Not many critics have the opportunity to write about Frederic Rzewski because his music is not often played, although he has been writing music since we shared space at a New England prep school in the middle of the previous century. One of his early pieces, dated 1955, was written when he was 17. It was given its premiere Thursday night at Columbia’s Miller Theater. It was a string quartet with six movements and filled a space of near 40 minutes—rather impressive for a teenager. The composer was on hand to assure us that he had never heard it played and didn't’t know that it even existed, since he had long ago misplaced the manuscript. It was found lodged in the Library of Congress.
As Rzewski mentions in his amusing introduction (printed in the program), the music is highly derivative. How many quartets has one heard at the age of 17? In this case, Beethoven, for sure, and Ravel, Bartok, and Schoenberg. They are all here in form and in phrases. The writing is free and open and easy to play. Members of the Del Sol String Quartet from San Francisco saw its lightheartedness and lyrical qualities as charming.
Rzewski says of his work, “I can only assume that this music has something to do with love, especially the unhappy sort….it looks like the work of a talented student, with all the strong and weak elements typical of such students.” He has served as professor at many colleges and universities, so knows student work when he sees it. “It is easy to spot where the composer is pretending, simply borrowing clichés he has seen in this or that score by this or that composer, but really doesn’t know anything about all these ridiculous glissandi, for example, or the places marked ‘sul pontecello’ etc., when it is obvious he knows nothing about string technique. If I were his teacher, I would tell him to strike this stuff out immediately. But it is too late for that….”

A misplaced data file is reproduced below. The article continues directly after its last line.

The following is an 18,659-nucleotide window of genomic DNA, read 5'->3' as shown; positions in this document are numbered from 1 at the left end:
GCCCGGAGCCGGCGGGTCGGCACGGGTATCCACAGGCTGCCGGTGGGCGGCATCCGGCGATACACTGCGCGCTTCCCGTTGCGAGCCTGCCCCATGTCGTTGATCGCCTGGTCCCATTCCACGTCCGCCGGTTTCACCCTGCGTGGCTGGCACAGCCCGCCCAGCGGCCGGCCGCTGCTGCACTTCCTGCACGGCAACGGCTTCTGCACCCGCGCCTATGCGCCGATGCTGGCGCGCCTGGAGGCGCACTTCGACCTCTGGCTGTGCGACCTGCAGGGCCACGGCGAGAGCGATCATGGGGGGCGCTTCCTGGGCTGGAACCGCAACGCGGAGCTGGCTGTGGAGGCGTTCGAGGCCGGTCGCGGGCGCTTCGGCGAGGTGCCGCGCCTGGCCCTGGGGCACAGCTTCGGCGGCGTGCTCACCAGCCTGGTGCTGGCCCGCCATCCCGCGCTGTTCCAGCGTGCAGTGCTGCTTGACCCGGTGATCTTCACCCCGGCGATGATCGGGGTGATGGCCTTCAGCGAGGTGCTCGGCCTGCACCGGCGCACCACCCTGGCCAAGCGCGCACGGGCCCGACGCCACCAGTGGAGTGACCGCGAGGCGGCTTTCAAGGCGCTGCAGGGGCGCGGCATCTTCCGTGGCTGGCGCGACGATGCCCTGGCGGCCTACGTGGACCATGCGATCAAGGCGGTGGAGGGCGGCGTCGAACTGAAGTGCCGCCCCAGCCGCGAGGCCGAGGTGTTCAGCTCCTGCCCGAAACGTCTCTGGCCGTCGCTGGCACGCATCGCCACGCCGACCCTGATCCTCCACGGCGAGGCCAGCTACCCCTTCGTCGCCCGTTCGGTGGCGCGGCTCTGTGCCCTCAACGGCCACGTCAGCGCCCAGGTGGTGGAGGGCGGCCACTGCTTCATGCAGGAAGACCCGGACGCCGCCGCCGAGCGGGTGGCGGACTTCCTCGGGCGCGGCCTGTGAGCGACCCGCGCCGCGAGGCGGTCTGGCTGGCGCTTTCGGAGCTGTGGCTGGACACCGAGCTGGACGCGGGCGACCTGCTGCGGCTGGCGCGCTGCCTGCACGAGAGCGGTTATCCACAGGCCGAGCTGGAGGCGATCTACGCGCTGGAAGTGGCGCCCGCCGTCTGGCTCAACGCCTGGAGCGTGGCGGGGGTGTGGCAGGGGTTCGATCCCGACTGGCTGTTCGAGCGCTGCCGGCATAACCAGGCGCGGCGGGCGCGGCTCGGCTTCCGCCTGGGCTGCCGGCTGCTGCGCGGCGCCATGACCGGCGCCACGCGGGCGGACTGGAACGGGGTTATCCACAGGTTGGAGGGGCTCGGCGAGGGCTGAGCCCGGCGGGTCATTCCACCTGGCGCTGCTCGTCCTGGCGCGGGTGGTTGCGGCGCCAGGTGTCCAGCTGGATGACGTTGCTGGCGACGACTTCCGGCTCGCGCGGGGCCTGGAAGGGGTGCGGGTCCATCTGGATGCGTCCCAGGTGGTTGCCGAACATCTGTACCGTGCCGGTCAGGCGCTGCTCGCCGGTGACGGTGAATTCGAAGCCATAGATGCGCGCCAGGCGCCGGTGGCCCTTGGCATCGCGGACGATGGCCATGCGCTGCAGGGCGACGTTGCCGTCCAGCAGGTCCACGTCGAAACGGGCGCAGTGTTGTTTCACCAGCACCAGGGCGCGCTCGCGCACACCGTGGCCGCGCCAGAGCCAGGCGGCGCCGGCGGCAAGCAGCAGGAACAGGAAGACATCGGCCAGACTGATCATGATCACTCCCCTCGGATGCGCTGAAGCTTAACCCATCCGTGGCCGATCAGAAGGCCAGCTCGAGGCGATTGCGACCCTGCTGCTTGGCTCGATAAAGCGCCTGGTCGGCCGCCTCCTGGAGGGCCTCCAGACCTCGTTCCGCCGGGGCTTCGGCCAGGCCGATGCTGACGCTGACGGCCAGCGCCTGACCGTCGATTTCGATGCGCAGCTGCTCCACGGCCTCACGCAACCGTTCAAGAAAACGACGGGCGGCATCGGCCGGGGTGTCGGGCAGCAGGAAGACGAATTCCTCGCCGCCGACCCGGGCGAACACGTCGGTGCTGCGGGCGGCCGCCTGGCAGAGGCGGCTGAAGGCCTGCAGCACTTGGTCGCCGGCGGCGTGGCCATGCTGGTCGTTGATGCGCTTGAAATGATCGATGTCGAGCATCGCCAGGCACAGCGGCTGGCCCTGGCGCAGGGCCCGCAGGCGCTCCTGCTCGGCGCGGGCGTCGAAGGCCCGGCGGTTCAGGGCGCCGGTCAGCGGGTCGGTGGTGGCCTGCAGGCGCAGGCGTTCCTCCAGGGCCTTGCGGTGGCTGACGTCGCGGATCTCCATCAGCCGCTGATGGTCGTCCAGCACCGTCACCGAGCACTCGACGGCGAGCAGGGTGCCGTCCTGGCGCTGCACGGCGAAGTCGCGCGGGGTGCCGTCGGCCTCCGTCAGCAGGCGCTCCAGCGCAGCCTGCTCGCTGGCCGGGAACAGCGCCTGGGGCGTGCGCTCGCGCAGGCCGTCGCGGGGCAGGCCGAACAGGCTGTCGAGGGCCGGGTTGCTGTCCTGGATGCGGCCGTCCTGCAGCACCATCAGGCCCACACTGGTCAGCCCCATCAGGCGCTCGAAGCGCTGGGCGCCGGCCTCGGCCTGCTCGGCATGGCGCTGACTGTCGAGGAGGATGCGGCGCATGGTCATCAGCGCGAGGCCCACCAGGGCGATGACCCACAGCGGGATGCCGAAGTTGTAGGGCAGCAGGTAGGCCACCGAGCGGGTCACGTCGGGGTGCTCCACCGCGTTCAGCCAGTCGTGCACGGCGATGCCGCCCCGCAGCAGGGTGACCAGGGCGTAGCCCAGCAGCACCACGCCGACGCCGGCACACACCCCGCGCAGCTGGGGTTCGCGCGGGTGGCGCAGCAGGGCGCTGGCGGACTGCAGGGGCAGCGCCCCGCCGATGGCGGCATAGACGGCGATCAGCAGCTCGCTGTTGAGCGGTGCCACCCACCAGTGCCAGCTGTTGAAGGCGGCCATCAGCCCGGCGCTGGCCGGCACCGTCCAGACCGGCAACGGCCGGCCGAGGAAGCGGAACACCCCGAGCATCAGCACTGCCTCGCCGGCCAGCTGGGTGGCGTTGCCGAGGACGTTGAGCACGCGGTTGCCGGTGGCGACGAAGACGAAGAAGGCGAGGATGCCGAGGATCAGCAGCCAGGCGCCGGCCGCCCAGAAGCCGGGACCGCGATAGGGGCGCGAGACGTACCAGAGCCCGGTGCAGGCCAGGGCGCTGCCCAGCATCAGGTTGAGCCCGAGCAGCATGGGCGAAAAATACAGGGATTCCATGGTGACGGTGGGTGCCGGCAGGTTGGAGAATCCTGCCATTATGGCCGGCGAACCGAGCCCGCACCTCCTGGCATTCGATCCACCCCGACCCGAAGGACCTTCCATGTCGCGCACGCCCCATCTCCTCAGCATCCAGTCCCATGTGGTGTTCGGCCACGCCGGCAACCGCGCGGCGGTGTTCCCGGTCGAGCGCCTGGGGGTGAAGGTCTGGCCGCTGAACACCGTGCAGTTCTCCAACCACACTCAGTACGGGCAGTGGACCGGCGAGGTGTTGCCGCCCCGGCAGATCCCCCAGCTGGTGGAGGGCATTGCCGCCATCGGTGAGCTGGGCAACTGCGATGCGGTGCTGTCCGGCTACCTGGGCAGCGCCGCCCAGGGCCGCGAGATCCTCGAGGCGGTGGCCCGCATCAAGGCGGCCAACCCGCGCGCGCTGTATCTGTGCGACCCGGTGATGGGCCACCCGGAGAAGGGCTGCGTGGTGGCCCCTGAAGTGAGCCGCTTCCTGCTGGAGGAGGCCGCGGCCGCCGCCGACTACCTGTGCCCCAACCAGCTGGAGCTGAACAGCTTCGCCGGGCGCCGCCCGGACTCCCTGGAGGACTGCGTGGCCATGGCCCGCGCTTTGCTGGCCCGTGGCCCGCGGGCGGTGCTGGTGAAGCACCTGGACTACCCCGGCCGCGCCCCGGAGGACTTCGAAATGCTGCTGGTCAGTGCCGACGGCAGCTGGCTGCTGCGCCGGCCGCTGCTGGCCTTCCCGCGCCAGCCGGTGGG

The second quartet was of his mature period when he was near 80. One hopes one is mature by that period, yet it has many of the same lyrical qualities as the earlier piece, a similar playfulness, some outright references, some petty thievery. It is called “Words” because words are spoken by the players, words that express social or political issues words that “simply happened to be going through my head while I was writing the music” explains Rzewski in the notes. “I just liked the idea of a talking quartet. Why not?” The words are sparse and are well placed in the music to achieve their best effect. You might recognize them: “When the mighty have fallen, then are fallen many.” He says they are from Samuel 2, 1. Then he quotes from Julian Beck, Gorky’s reminiscence of Lenin speaking about Beethoven, Giuseppe Chiari, and then Chekhov: “Who knows? You can’t know everything. Only what you need to know in order to survive, and that is all you can know.” The piece ends with the sound of a cow mooing. A video recording of Rzewski appears below.
The Del Sol String Quartet is composed of Rick Shinozaki and Benjamin Kreith, violins; Charlton Lee, viola; Kathryn Bates, cello. They are from San Francisco and devote much of their time to playing contemporary music. If there is a lesson here, it is that string quartets do not have to be all that serious; there can be humor in music, as in life. Why not?